Raymond James' profits buffeted by $30M in rising legal costs
Raymond James' profits were buffeted by higher legal bills as the firm braces for tougher regulations and higher litigation costs.
An additional $30 million was added to the firm's legal reserves, according to Raymond James' latest earnings report. “That rise, $30 million, was above normal,” confirmed CEO Paul Reilly during an earnings call with analysts. He did not offer more details.
A spokesman would not comment beyond Reilly's remarks on the call.
The firm is preparing for implementation of the fiduciary rule and is also facing a lawsuit from an SEC-appointed receiver related to an alleged $350 million fraud scheme involving a Vermont ski resort, immigrant investors and one of the firm's financial advisers.
In its earnings release, the firm’s private client group reported that pretax profits rose 6% to $73 million. Adviser ranks fell to 7,128 from 7,146 from the previous quarter. Reilly said this was due to a change in how the company counts its advisers; it now excludes non-producing branch managers.
COMPLIANCE COSTS ON THE RISE
Reilly did not disclose details of how the firm is preparing for the fiduciary rule during the earnings call, citing uncertainty around whether President Trump would delay or overturn the regulation. He also did not discuss pending litigation.
Raymond James is currently facing several lawsuits from investors seeking damages with regard to the firm’s alleged role in what the SEC says was a scheme to defraud foreign investors pursuing permanent residency in the U.S. through a special U.S. Citizenship and Immigration Service program.
The most significant of these lawsuits was filed in May 2016 by attorney Michael Goldberg, an SEC-appointed receiver for Jay Peak, a northern Vermont ski resort.
Goldberg, who is tasked with recovering lost investor funds, charges that Raymond James’ lax compliance allowed Ariel Quiros and William Stenger, executives and operators of Jay Peak, to engage in their alleged scheme to defraud the investors. Quiros had used brokerage accounts at Raymond James. Joel Burstein, a branch manager in Miami, is also named in the suit. According to court documents, Burstein was the son-in-law of Quiros.
Goldberg declined to comment.
The case is still pending. Raymond James is contesting the suit and others.
“While there can be no assurance that we will be successful, we intend to vigorously defend the claims against us,” the company said in a November SEC filing, which disclosed the lawsuits it was facing with regard to Jay Peak.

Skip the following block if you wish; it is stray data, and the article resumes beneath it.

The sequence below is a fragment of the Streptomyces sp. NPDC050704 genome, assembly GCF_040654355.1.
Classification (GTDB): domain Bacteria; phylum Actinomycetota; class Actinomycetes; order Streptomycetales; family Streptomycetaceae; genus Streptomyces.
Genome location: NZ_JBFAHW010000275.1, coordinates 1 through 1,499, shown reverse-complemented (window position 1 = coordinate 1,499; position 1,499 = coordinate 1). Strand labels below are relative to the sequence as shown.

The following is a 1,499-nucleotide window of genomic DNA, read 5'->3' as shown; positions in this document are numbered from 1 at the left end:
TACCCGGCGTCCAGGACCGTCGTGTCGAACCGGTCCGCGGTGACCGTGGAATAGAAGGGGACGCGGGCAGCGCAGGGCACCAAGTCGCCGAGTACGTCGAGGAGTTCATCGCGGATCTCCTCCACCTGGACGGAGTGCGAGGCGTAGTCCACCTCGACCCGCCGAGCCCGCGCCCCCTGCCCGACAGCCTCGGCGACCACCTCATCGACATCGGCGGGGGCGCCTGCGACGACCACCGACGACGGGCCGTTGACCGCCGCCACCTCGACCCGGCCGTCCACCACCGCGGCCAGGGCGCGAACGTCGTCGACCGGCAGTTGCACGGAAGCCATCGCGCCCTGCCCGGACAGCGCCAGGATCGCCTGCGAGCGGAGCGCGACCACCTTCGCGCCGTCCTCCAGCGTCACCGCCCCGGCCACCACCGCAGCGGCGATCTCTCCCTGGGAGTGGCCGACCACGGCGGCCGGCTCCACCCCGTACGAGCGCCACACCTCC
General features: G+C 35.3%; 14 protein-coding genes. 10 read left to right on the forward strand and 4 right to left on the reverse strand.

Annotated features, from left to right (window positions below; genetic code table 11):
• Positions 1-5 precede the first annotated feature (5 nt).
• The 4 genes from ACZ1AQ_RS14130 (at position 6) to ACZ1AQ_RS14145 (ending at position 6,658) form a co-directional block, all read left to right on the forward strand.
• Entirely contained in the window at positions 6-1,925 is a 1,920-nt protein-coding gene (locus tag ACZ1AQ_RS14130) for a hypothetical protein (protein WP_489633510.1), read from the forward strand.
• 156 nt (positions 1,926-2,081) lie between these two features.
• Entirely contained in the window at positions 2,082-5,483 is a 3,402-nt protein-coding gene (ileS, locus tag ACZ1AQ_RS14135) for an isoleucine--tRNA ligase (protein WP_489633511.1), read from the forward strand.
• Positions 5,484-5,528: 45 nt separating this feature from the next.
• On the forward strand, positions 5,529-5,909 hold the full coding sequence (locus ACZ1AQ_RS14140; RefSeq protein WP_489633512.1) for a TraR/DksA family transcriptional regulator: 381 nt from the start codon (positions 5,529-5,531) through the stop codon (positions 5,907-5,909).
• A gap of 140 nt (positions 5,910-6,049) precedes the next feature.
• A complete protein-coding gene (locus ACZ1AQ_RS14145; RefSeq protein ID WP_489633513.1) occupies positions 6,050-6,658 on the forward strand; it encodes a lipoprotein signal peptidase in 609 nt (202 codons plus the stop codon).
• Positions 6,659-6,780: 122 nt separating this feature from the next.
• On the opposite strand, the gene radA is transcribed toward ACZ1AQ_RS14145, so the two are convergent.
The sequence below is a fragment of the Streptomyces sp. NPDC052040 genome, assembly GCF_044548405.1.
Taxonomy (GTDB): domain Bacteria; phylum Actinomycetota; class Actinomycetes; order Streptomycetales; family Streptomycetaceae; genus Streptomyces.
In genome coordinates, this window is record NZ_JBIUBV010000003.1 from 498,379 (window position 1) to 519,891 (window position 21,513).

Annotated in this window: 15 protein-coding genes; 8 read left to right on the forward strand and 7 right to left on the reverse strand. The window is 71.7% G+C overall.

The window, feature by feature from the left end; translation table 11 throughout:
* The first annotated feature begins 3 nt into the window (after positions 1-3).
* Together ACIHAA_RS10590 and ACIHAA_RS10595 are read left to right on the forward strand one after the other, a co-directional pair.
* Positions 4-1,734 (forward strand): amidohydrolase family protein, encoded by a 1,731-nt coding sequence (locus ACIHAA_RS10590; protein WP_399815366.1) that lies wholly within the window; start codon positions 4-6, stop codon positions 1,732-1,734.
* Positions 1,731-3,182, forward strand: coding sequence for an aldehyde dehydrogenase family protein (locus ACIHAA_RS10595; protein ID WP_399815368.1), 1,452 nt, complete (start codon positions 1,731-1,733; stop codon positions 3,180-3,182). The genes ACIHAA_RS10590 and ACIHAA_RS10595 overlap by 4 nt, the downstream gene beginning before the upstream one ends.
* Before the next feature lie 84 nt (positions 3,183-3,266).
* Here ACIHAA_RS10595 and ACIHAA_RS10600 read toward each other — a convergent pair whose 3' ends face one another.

In April 2016, the SEC charged Quiros and Stenger with civil charges, alleging they engaged in an eight-year, $350 million scheme, making misleading and false statements to investors.
The SEC said Quiros, who served as chairman of Jay Peak, misappropriated funds for other projects as well as $50 million for personal expenses.
Quiros used accounts at Raymond James to perpetuate the scheme, and took out margin loans using investor funds as collateral in violation of the law, according to the SEC.
The regulator further alleged that Raymond James had permitted the fraud to be carried out due to lax compliance, and that the brokerage firm should have known that the investors' funds were not permitted to be used in such a manner.
Quiros, Burstein and their attorneys could not be reached for comment. Quiros recently denied the allegations in the SEC's civil charges case, according to court documents.
Stenger entered into a settlement agreement with the SEC in September, according to court documents. His attorney could not be reached for immediate comment.
Last year, Raymond James was also hit with large legal bills.
The St. Petersburg, Florida-based firm settled a related case with Vermont's securities regulator in July, agreeing to pay $5.95 million to resolve charges that it violated state law. The charges were related to the alleged fraud involving Jay Peak.
In May, FINRA fined Raymond James $17 million in fines for alleged failures in its anti-money laundering program. Jay Peak was not mentioned as part of that case. The regulator said the fines for "widespread failures" were the largest levied against a firm for anti-money laundering issues. In paying the regulator, Raymond James neither admitted nor denied the charges, per FINRA's statement at the time.
The firm settled charges by Vermont securities regulators connected to a ski resort at the center of an alleged $200 million fraud. A related lawsuit filed by an SEC-appointed receiver is pending.July 1
CEO Paul Reilly says the firm has hired new compliance professionals and is also working with outside attorneys in order to prepare for new regulations.July 21
Raymond James reported that net income dropped to $146 million from $171 million for the previous quarter. Overall, net income was up 38% from $106 million for the year-ago period.
Acquisition-related expenses, driven by the addition of Deutsche Bank’s Private Client Services unit, renamed Alex. Brown, as well as of Canadian wealth manager MacDougall, MacDougall & MacTier, rose to $12.666 million, an increase of 577% from $1.872 million, the company said.
Companywide, Raymond James reported record net revenues of $1.49 billion, up 17% from $1.27 billion for the year ago period. Non-interest expenses rose 16% to $1.28 billion.